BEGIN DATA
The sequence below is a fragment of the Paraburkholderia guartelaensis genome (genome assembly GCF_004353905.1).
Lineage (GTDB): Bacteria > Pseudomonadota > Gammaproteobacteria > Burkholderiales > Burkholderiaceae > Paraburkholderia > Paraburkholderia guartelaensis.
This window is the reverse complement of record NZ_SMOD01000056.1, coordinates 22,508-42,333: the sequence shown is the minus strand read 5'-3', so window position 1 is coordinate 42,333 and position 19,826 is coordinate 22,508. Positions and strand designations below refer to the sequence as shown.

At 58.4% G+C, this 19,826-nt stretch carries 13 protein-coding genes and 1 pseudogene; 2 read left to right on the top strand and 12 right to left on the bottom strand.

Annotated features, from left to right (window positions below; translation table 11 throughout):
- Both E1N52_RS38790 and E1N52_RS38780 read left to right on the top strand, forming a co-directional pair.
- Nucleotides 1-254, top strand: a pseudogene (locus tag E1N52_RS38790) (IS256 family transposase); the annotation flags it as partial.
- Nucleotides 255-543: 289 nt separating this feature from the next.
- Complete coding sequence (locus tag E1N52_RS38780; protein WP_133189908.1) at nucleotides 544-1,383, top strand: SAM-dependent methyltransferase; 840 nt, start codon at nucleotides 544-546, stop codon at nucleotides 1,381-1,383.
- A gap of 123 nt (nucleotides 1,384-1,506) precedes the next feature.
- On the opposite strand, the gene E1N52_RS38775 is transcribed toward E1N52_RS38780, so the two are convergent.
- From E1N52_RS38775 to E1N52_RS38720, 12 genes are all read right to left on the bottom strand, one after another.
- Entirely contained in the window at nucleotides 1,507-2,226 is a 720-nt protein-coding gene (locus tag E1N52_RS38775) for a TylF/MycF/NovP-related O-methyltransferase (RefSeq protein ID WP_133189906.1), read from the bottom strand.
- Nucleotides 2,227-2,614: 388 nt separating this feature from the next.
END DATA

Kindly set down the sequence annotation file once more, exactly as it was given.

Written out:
The sequence below is a fragment of the Paraburkholderia guartelaensis genome (genome assembly GCF_004353905.1).
Lineage (GTDB): Bacteria > Pseudomonadota > Gammaproteobacteria > Burkholderiales > Burkholderiaceae > Paraburkholderia > Paraburkholderia guartelaensis.
This window is the reverse complement of record NZ_SMOD01000056.1, coordinates 22,508-42,333: the sequence shown is the minus strand read 5'-3', so window position 1 is coordinate 42,333 and position 19,826 is coordinate 22,508. Positions and strand designations below refer to the sequence as shown.

At 58.4% G+C, this 19,826-nt stretch carries 13 protein-coding genes and 1 pseudogene; 2 read left to right on the top strand and 12 right to left on the bottom strand.

Annotated features, from left to right (window positions below; translation table 11 throughout):
- Both E1N52_RS38790 and E1N52_RS38780 read left to right on the top strand, forming a co-directional pair.
- Nucleotides 1-254, top strand: a pseudogene (locus tag E1N52_RS38790) (IS256 family transposase); the annotation flags it as partial.
- Nucleotides 255-543: 289 nt separating this feature from the next.
- Complete coding sequence (locus tag E1N52_RS38780; protein WP_133189908.1) at nucleotides 544-1,383, top strand: SAM-dependent methyltransferase; 840 nt, start codon at nucleotides 544-546, stop codon at nucleotides 1,381-1,383.
- A gap of 123 nt (nucleotides 1,384-1,506) precedes the next feature.
- On the opposite strand, the gene E1N52_RS38775 is transcribed toward E1N52_RS38780, so the two are convergent.
- From E1N52_RS38775 to E1N52_RS38720, 12 genes are all read right to left on the bottom strand, one after another.
- Entirely contained in the window at nucleotides 1,507-2,226 is a 720-nt protein-coding gene (locus tag E1N52_RS38775) for a TylF/MycF/NovP-related O-methyltransferase (RefSeq protein ID WP_133189906.1), read from the bottom strand.
- Nucleotides 2,227-2,614: 388 nt separating this feature from the next.